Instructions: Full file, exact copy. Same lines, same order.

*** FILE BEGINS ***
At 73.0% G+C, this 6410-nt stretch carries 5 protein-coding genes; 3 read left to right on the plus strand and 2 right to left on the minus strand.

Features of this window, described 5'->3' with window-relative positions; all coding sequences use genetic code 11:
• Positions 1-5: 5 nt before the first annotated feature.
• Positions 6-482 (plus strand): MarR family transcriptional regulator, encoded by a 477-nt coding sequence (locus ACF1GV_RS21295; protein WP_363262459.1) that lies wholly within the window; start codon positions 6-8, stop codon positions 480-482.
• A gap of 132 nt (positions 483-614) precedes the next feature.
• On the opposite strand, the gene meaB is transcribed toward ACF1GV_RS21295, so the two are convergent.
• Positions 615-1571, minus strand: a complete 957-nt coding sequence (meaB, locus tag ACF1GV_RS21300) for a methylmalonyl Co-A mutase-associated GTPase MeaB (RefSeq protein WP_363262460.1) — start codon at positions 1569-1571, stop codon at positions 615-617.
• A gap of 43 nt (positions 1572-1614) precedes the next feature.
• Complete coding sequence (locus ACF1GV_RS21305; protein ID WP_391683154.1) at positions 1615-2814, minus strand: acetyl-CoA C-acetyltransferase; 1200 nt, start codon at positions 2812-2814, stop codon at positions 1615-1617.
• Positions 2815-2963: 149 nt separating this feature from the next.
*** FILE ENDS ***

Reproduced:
At 73.0% G+C, this 6410-nt stretch carries 5 protein-coding genes; 3 read left to right on the plus strand and 2 right to left on the minus strand.

Features of this window, described 5'->3' with window-relative positions; all coding sequences use genetic code 11:
• Positions 1-5: 5 nt before the first annotated feature.
• Positions 6-482 (plus strand): MarR family transcriptional regulator, encoded by a 477-nt coding sequence (locus ACF1GV_RS21295; protein WP_363262459.1) that lies wholly within the window; start codon positions 6-8, stop codon positions 480-482.
• A gap of 132 nt (positions 483-614) precedes the next feature.
• On the opposite strand, the gene meaB is transcribed toward ACF1GV_RS21295, so the two are convergent.
• Positions 615-1571, minus strand: a complete 957-nt coding sequence (meaB, locus tag ACF1GV_RS21300) for a methylmalonyl Co-A mutase-associated GTPase MeaB (RefSeq protein WP_363262460.1) — start codon at positions 1569-1571, stop codon at positions 615-617.
• A gap of 43 nt (positions 1572-1614) precedes the next feature.
• Complete coding sequence (locus ACF1GV_RS21305; protein ID WP_391683154.1) at positions 1615-2814, minus strand: acetyl-CoA C-acetyltransferase; 1200 nt, start codon at positions 2812-2814, stop codon at positions 1615-1617.
• Positions 2815-2963: 149 nt separating this feature from the next.